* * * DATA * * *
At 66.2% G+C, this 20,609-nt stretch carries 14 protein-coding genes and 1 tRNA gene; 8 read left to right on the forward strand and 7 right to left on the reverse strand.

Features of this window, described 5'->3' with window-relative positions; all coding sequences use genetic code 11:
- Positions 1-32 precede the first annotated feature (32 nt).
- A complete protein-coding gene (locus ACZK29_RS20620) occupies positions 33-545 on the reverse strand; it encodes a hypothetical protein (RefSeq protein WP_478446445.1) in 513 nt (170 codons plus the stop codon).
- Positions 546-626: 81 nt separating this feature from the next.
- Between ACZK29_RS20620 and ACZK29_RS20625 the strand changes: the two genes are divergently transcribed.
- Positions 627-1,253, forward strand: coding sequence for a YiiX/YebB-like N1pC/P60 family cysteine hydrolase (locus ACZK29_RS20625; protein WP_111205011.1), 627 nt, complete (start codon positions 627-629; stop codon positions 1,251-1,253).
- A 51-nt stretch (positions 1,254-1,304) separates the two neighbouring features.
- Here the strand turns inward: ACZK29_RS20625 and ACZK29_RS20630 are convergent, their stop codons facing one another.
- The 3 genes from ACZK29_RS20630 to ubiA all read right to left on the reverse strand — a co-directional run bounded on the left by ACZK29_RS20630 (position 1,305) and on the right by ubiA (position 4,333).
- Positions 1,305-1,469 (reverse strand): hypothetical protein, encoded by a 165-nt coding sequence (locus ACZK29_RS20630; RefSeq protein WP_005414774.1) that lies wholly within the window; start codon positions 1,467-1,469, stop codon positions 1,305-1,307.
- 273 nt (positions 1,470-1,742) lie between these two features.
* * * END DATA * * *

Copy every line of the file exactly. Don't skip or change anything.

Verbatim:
At 66.2% G+C, this 20,609-nt stretch carries 14 protein-coding genes and 1 tRNA gene; 8 read left to right on the forward strand and 7 right to left on the reverse strand.

Features of this window, described 5'->3' with window-relative positions; all coding sequences use genetic code 11:
- Positions 1-32 precede the first annotated feature (32 nt).
- A complete protein-coding gene (locus ACZK29_RS20620) occupies positions 33-545 on the reverse strand; it encodes a hypothetical protein (RefSeq protein WP_478446445.1) in 513 nt (170 codons plus the stop codon).
- Positions 546-626: 81 nt separating this feature from the next.
- Between ACZK29_RS20620 and ACZK29_RS20625 the strand changes: the two genes are divergently transcribed.
- Positions 627-1,253, forward strand: coding sequence for a YiiX/YebB-like N1pC/P60 family cysteine hydrolase (locus ACZK29_RS20625; protein WP_111205011.1), 627 nt, complete (start codon positions 627-629; stop codon positions 1,251-1,253).
- A 51-nt stretch (positions 1,254-1,304) separates the two neighbouring features.
- Here the strand turns inward: ACZK29_RS20625 and ACZK29_RS20630 are convergent, their stop codons facing one another.
- The 3 genes from ACZK29_RS20630 to ubiA all read right to left on the reverse strand — a co-directional run bounded on the left by ACZK29_RS20630 (position 1,305) and on the right by ubiA (position 4,333).
- Positions 1,305-1,469 (reverse strand): hypothetical protein, encoded by a 165-nt coding sequence (locus ACZK29_RS20630; RefSeq protein WP_005414774.1) that lies wholly within the window; start codon positions 1,467-1,469, stop codon positions 1,305-1,307.
- 273 nt (positions 1,470-1,742) lie between these two features.